Russian criminal probe implicates wife of former mayor

16th November 2010, Comments 0 comments

Russia has launched a criminal probe into illegal land purchases in Moscow under sacked mayor Yury Luzhkov and implicating his wife's construction firm, officials said Tuesday.

Luzhkov, who headed the Russian capital for 18 years, was fired by President Dmitry Medvedev in September after a smear campaign on state television which included targeting the provenance of his wife Yelena Baturina's spectacular fortune.

Investigators have opened a case "over fraud of an especially large magnitude during illegally granting ownership rights of 16 hectares (40 acres) in western Moscow," said the investigative committee of prosecutors.

The land belonged to the federal government and was set aside for construction of diplomatic mission headquarters for several foreign states.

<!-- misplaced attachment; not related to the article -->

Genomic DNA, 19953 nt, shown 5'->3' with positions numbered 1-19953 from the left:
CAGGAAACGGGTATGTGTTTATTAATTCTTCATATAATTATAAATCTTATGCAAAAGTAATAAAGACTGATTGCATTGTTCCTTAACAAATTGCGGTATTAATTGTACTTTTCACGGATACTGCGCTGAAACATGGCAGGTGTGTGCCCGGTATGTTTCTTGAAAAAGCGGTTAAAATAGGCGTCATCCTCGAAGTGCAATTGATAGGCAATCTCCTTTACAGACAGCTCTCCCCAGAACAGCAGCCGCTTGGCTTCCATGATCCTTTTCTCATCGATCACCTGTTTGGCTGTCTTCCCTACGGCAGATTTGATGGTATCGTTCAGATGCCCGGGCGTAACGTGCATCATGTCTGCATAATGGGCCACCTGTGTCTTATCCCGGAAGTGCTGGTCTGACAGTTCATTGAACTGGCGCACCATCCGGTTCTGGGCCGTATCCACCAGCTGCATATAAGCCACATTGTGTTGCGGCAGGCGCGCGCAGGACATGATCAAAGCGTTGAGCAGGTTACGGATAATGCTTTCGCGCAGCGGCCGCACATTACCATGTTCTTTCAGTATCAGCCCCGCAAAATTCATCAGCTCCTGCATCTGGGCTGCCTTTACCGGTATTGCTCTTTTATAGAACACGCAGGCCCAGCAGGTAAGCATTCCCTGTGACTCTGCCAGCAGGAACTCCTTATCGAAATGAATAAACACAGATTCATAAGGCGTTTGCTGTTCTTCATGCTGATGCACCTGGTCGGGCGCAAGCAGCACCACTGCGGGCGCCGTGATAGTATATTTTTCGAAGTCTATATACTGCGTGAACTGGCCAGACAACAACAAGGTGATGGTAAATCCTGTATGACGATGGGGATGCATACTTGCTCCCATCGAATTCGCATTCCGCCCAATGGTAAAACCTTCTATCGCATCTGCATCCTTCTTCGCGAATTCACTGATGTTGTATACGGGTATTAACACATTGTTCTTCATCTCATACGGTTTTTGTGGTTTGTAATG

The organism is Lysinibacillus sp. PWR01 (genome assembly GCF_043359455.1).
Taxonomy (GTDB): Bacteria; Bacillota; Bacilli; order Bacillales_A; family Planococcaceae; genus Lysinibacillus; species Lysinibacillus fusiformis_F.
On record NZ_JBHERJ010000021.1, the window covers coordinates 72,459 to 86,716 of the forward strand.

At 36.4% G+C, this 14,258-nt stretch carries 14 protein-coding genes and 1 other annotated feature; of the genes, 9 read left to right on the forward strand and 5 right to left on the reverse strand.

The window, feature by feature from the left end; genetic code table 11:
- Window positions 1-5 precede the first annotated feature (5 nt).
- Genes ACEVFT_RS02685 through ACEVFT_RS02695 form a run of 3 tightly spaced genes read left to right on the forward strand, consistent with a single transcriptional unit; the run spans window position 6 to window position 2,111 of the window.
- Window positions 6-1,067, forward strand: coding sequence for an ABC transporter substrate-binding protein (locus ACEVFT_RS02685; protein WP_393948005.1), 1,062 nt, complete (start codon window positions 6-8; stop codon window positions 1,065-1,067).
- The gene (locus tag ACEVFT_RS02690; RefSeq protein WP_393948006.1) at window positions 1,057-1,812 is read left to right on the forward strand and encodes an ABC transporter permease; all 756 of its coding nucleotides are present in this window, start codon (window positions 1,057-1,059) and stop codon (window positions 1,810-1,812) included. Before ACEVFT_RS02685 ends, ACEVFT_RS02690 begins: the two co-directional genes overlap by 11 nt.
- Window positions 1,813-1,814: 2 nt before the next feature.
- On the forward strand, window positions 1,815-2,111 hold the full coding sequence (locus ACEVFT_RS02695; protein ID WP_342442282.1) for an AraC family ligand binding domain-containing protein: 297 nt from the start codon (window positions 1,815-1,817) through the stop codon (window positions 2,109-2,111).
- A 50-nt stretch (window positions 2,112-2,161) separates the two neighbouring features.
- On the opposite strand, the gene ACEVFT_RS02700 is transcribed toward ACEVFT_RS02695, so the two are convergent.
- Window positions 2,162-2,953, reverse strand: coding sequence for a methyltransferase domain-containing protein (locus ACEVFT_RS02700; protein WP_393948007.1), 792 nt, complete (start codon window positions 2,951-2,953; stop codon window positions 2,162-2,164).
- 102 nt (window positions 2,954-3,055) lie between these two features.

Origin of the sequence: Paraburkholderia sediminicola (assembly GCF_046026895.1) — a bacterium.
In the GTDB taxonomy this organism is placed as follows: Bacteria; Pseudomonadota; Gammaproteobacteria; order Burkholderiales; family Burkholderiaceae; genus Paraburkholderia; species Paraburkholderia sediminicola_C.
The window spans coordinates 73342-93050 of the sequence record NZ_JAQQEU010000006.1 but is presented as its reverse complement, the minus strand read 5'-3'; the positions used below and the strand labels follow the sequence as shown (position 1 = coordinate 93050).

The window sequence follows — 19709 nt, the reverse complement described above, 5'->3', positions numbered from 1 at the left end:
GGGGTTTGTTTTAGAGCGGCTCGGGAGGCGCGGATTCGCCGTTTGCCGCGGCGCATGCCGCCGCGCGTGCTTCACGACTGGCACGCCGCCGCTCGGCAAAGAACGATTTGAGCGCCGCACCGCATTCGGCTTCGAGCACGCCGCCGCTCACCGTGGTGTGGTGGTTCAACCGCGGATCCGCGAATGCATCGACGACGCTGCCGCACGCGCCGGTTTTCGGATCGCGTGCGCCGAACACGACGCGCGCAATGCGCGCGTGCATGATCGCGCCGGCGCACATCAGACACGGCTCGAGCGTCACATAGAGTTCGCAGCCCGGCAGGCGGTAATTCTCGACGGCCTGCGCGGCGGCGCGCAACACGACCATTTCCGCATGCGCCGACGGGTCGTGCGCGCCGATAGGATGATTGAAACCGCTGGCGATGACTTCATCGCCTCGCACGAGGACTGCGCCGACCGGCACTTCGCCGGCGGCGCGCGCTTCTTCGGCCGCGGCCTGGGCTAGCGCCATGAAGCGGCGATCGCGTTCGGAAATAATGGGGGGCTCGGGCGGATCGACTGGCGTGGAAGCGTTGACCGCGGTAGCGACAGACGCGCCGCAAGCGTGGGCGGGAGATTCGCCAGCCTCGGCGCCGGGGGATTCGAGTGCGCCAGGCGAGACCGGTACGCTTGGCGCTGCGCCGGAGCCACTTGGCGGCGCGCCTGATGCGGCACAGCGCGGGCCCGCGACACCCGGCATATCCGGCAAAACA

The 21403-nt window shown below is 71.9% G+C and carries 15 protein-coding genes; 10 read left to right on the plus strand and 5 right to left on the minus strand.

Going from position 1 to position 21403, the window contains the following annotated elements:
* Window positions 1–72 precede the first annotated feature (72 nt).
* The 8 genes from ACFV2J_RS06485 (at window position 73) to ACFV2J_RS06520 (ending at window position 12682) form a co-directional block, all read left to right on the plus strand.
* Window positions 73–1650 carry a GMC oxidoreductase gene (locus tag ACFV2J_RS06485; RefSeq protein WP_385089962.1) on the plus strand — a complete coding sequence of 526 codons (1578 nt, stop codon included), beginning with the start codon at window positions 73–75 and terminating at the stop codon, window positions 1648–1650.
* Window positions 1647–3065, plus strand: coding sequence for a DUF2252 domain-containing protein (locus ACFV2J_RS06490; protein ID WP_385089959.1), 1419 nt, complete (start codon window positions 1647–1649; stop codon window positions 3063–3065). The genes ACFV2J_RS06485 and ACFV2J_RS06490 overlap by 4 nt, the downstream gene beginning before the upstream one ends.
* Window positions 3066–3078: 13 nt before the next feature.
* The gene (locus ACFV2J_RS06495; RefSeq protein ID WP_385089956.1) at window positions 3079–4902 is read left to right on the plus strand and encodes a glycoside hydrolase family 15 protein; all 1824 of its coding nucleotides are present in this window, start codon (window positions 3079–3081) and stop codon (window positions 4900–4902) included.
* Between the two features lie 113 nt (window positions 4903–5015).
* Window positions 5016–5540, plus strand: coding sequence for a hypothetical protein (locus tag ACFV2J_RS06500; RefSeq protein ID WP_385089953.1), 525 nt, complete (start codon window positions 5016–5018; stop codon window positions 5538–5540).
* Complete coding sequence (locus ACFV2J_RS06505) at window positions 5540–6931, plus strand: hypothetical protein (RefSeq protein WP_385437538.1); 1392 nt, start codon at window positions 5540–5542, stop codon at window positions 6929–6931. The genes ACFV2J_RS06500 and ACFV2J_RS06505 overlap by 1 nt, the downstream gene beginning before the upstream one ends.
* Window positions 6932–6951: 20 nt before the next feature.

However a Moscow government decree unlawfully handed the rights to Matveyevskoye company, the committee said in a statement.

The land were subsequently sold to Inteko, the construction company headed by Baturina, though the statement did not mention any names.

Inteko denied allegations that the ownership is illegal, saying it bought the land in 2003 on legal terms.

Both Luzhkov and Baturina have fought corruption allegations in court and had a long history of winning lawsuits up until Luzhkov's ouster.

Last month the odds began to turn against the couple with a court rejecting Baturina's lawsuit against NTV channel for a muckraking special aired shortly before Luzhkov's departure.

A court has even ruled in favour of opposition politician Boris Nemtsov, who authored a pamphlet alleging Luzhkov's government unlawfully favoured Baturina's business, which led Baturina to file a defamation suit.

Perhaps sensing the possible outcomes of his swift fall from favour, Luzhkov and Baturina have relocated their children to Britain, with the former mayor telling the Sunday Telegraph that he worries for their safety and senses "all-consuming hatred" in Russia.

Conviction for large scale fraud can lead to a sentence of up to 10 years in prison in Russia.

© 2010 AFP

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